A group of Arizona Republic reporters want sweeping changes to improve racial and ethnic diversity in their newsroom.
Diversity in thought, maybe not so much.
The self-described majority of the newspaper's reporters, a group made up of Arizona Republic Guild and Diversity Committee members, released their mission statement last week. The reporters' demands include implementing a racially based hiring system, conducting a review of salaries they want to see made public, and dictating a special opinion column they want published in the paper. They've invited other journalists to add their names in support.
"Journalists of color and their allies at The Arizona Republic are standing in solidarity with journalists across the country who are re-examining their coverage and reallocating resources to prioritize equity, diversity and inclusion in their newsrooms," the statement, addressed to Republic executive editor Greg Burton, reads. "We don’t have racial parity for journalists of color in opinions, upper management and other veteran roles to fairly cover our diverse communities with the insight they deserve."
The diversity goals are a sign of the times and an attempt to address previous diversity efforts by the paper that began long before the May 25 death of George Floyd. Burton wrote in a June 30, 2019, column that, having joined the staff a year before, he intended to do something about the paper's lack of diversity through promotions and new hirings of more women and people of color.
"Closing the gap is not enough," Burton wrote. "Nothing short of absolute commitment will reverse course."
The reporters are taking him up on it, demanding, among other things:
* Diversity reports and salary reviews of everyone in the newsroom, with findings made public except for the reporter names. (The group of reporters did not make their own salaries public to show any current wage disparities.)
* Racial parity within five years in the newsroom, including managers and the editorial board, so that departments "reflect the ethnic and racial demographics in Maricopa County." Management should "interview at least two applicants from traditionally underrepresented groups..."
* An opinion column about the commitment to diversity.
* Compensation for the diversity committee's volunteer work.
The statement itself was published on Action Network, a site that "empowers ... progressive causes."
"That's right!" the site says: Entities that aren't progressive should not use the site. "The Action Network is only open for progressive individuals, organizations, and candidates. We're not interested in helping your opponents win."
That would seem to present a sticky question for the leaders (and readers) of the Republic: Can the paper continue to serve an audience that is not only ethnically and racially diverse, but politically? Are these reporters declaring their allegiance with Action Network and its progressive goals?
Several Republic reporters promoted the message on Twitter. But none contacted by Phoenix New Times, including Republic Guild leader Rebekah Sanders and Diversity Committee member Dianna Nañez, would answer questions about it. Reporter Uriel Garcia responded to a tweet by New Times about the statement's publication on a progressive site, saying that he hoped "you would be empathetic to our efforts," and how New Times' efforts at newsroom diversity helped kickstart his career. But he declined further comment.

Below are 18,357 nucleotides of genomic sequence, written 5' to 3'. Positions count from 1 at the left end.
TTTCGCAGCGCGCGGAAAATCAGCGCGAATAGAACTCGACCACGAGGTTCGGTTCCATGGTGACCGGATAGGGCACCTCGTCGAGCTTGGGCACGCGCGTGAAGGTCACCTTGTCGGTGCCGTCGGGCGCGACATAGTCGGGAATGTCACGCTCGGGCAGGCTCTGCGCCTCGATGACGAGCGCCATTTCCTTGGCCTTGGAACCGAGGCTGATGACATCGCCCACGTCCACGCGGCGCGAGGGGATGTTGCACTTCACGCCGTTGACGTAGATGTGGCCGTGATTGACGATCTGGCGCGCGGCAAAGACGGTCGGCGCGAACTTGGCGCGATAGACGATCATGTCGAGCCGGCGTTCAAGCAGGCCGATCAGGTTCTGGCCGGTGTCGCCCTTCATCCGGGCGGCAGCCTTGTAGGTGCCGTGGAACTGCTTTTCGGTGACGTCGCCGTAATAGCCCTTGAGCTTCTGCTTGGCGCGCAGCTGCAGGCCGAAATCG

Burton also declined comment.
The concept of objectivity itself has been under scrutiny in journalism for years, and in certain applications is seen as a hindrance to informed, accurate reporting.
Objectivity "is probably one of the greatest fallacies perpetrated in journalism. No one is objective," said Martin Reynolds, former editor-in-chief of the Oakland Tribune and co-executive director of the Maynard Institute for Journalism Education, a 43-year-old California organization dedicated to helping newsrooms become more racially diverse.
Besides the basic truth that every human has bias, newspapers can also fairly make "determinations from a preponderance of reporting," Reynolds said. For instance, his newspaper made a decision to report from the perspective that "gun violence was bad. We were not going to be objective in any way, shape, or form."
Yet while coverage can be steered toward a viewpoint that research shows to be factual, "you don't declare a progressive position," he said.
The nuances of journalistic objectivity also get blurry when it comes to social media guidelines.
The Republic reporters say they "repeatedly hear from women and journalists of color that they are disproportionately disciplined under corporate social media policies." (They don't make clear if they mean this has happened at the Republic.)
"We want to ensure that journalists are not unfairly disciplined for their social media posts about diversity, race, racism, inclusion, equity, inclusion and other topics," the reporters' statement goes on to say. "[Management should] provide written clarification on what the company’s expectations are for journalists’ social media and how those policies are enforced."
How much of their own views journalists are allowed to put forth on social media is a widely debated topic in the world of journalism these days. Reporters have been fired and disciplined nationwide for posts deemed offensive or credibility-ruining. Yet the basis for such discipline can be widely subjective, or based on posts made years ago.
"This is all pretty challenging and confusing, quite frankly," Reynolds said. He's tweeted recently that Donald Trump isn't fit to be president, he said, but only because he's not covering the White House or working as an editor. "I would keep all that to myself. I wouldn't go to a protest... It's legit for a news organization to place some parameters on this."
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